Moving Averages are simple but powerful indcators for investors as they reflect a prevailing trend in the price of a stock, fund or indices, over the short, mid and long term. They can be used alone or in combination with technical analysis or Dow Theory, for example, to chart both primary trends and secondary counter cyclical trends.

There are two principal moving averages used by investors:

1. A Simple Moving Average is a historic weighted average price indicator for a stock, fund or market indices. The objective is to provide an average weighted indicator of the stock price that evens out daily or weekly fluctuations in price. A simple moving average takes the artihmetic "mean" of historic prices over a set period of time whether that is 9, 15, 20, 50, 100 or 200 or more days in the past.

2. An Exponential Moving Average is similar to the above except it provides more arithmetic weight and emphasis to the most recent historic price data closer to the current date/price making the exponential moving average indicator more responsive to recent or current price movements.

Becuase both inidcators are based on historic prices they are referred to as lagging indicators. The greater the period of time over which the indicator is being measured, the greater the lag in the indicator. So, for example, a 200 day moving average trend line is going to respond more slowly to price changes in the short term versus a 9 day moving average which is going to be more responsive and theerefore reflective of current price movements. A 9 day moving average trned line will therefore track current or recent price movements more closely, whereas a 200 day moving average will not as it is lagging behind the current price trend.

Looking at moving averages across different timelines can provide useful information to investors. When moving averages, for example, over different timespans (e.g. 9, 50 and 100 day moving averages) all move in the same direction as the prevailing price trend this indicate a "confirming trend" whether that is a bullish trend in the case of prices moving up, or a bearish trend in the case where prices are trneding down. Moving averages do not always move in the same direction especially at the start of a counter-cyclical trend. A short term moving average can point to a longer term shift in the price of a stock or indices or it can just be a short term sedonary or tertiary counter cyclical movement in the midst of a longer term trend.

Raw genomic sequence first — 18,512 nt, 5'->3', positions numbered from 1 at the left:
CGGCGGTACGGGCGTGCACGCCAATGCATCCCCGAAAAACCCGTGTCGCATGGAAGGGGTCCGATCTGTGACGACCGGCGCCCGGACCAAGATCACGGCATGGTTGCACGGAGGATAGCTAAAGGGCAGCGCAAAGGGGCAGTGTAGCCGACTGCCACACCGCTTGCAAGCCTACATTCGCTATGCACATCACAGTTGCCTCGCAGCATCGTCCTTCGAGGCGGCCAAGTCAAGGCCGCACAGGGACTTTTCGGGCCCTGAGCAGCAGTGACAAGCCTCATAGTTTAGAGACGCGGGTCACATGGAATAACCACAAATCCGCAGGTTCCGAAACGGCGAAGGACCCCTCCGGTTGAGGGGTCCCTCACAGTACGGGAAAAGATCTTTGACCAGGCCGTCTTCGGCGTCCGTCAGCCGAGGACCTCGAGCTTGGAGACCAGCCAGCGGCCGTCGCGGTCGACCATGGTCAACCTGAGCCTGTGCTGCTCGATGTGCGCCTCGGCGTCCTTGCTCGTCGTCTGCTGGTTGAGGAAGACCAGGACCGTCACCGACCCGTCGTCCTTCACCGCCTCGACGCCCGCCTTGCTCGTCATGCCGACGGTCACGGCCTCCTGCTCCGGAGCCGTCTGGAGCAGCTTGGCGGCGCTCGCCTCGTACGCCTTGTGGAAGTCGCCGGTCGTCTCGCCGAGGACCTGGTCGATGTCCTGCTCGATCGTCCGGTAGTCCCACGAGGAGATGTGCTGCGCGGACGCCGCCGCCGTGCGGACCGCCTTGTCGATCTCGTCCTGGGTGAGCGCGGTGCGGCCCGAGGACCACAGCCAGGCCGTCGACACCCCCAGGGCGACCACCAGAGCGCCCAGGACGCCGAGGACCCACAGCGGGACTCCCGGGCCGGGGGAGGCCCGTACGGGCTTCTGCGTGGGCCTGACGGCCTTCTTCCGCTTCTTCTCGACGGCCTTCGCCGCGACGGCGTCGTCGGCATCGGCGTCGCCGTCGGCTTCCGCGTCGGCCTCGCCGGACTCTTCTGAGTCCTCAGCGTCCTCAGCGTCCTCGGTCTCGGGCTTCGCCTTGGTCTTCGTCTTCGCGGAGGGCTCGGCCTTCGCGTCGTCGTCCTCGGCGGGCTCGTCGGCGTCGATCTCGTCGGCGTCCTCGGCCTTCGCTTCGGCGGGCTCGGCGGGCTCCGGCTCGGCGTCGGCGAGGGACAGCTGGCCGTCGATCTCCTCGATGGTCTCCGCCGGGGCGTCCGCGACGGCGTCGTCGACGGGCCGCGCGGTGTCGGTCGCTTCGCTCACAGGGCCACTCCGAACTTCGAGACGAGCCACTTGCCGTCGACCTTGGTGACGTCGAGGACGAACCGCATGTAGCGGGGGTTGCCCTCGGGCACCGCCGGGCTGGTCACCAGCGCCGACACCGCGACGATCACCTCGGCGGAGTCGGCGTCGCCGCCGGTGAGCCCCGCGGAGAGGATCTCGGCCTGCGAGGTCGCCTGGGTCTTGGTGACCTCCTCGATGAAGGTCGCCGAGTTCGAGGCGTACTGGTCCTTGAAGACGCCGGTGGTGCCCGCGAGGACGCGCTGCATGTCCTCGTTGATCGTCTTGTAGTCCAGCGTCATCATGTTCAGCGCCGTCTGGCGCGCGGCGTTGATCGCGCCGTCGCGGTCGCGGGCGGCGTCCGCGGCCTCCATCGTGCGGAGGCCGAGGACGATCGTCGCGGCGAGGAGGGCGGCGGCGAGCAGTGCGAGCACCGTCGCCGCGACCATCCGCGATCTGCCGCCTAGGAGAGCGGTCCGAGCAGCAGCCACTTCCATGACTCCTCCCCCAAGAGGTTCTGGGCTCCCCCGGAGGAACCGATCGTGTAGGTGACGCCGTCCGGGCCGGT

Investors look for confirmations in trend changes using different indicators in addition to other technical indicators. So, for example, when short term changes in trends or moving averages are backed up or conifrmed by medium and longer term trends in moving averages, it adds weight to a shift in trend being a more sustainable trend. It should be noted that investors who use technical analysis (which includes moving averages) to make investment decisions, they will ignore or place less emphasis on fundamental analysis because they believe that the price movement of a stock or indices tells the real truth about what investors think about a stock, fund or indices. Fundamental analysis, on the other hand, looks at the valuation of a company and weighs all the factors influencing this metric including competitor valuations to evaluate the relative worth of a company and whether it is good value, undervalued or over-valued.

Moving Averages tell a factual story about what the majority of investors think

Moving averages show the prevaling trends of what investors think. It may turn out to be flawed thinking of course. Smart investors can bet against the prevailing trend if they think it is false. It is always worthwhile checking whether a price trend is being backed up or with notable buys or sells from large well known institutions or/and smart investors.

Regardless of what one might think about the trend or prospects of a company or indices, as one famous investor once said, "Don't fight traffic". By monitoring moving averages you can account for the flow of traffic and that makes it a simple but powerful indicator to have in one's toolbox.